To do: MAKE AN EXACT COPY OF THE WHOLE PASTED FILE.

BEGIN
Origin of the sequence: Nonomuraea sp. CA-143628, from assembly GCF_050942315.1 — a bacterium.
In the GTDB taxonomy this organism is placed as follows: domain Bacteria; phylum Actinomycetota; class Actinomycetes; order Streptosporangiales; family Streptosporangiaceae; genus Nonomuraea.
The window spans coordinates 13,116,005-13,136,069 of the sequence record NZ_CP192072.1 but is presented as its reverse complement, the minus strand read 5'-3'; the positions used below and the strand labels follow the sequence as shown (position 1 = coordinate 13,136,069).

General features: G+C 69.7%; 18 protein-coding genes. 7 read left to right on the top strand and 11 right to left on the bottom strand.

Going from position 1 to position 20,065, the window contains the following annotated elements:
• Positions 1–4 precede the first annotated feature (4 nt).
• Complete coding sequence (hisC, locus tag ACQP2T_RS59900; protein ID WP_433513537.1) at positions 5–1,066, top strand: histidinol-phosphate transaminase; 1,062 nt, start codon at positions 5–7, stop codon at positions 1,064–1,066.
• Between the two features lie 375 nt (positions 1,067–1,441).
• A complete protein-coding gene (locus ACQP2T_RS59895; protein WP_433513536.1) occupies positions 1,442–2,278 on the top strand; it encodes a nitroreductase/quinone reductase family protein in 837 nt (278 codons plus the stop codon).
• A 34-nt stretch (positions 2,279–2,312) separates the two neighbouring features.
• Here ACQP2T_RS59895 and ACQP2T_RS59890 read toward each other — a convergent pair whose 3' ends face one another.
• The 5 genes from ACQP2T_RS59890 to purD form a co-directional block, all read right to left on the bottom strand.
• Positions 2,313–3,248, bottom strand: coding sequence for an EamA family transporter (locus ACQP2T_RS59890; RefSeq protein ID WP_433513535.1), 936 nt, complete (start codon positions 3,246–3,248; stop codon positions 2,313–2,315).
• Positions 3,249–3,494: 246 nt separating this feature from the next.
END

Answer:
Origin of the sequence: Nonomuraea sp. CA-143628, from assembly GCF_050942315.1 — a bacterium.
In the GTDB taxonomy this organism is placed as follows: domain Bacteria; phylum Actinomycetota; class Actinomycetes; order Streptosporangiales; family Streptosporangiaceae; genus Nonomuraea.
The window spans coordinates 13,116,005-13,136,069 of the sequence record NZ_CP192072.1 but is presented as its reverse complement, the minus strand read 5'-3'; the positions used below and the strand labels follow the sequence as shown (position 1 = coordinate 13,136,069).

General features: G+C 69.7%; 18 protein-coding genes. 7 read left to right on the top strand and 11 right to left on the bottom strand.

Going from position 1 to position 20,065, the window contains the following annotated elements:
• Positions 1–4 precede the first annotated feature (4 nt).
• Complete coding sequence (hisC, locus tag ACQP2T_RS59900; protein ID WP_433513537.1) at positions 5–1,066, top strand: histidinol-phosphate transaminase; 1,062 nt, start codon at positions 5–7, stop codon at positions 1,064–1,066.
• Between the two features lie 375 nt (positions 1,067–1,441).
• A complete protein-coding gene (locus ACQP2T_RS59895; protein WP_433513536.1) occupies positions 1,442–2,278 on the top strand; it encodes a nitroreductase/quinone reductase family protein in 837 nt (278 codons plus the stop codon).
• A 34-nt stretch (positions 2,279–2,312) separates the two neighbouring features.
• Here ACQP2T_RS59895 and ACQP2T_RS59890 read toward each other — a convergent pair whose 3' ends face one another.
• The 5 genes from ACQP2T_RS59890 to purD form a co-directional block, all read right to left on the bottom strand.
• Positions 2,313–3,248, bottom strand: coding sequence for an EamA family transporter (locus ACQP2T_RS59890; RefSeq protein ID WP_433513535.1), 936 nt, complete (start codon positions 3,246–3,248; stop codon positions 2,313–2,315).
• Positions 3,249–3,494: 246 nt separating this feature from the next.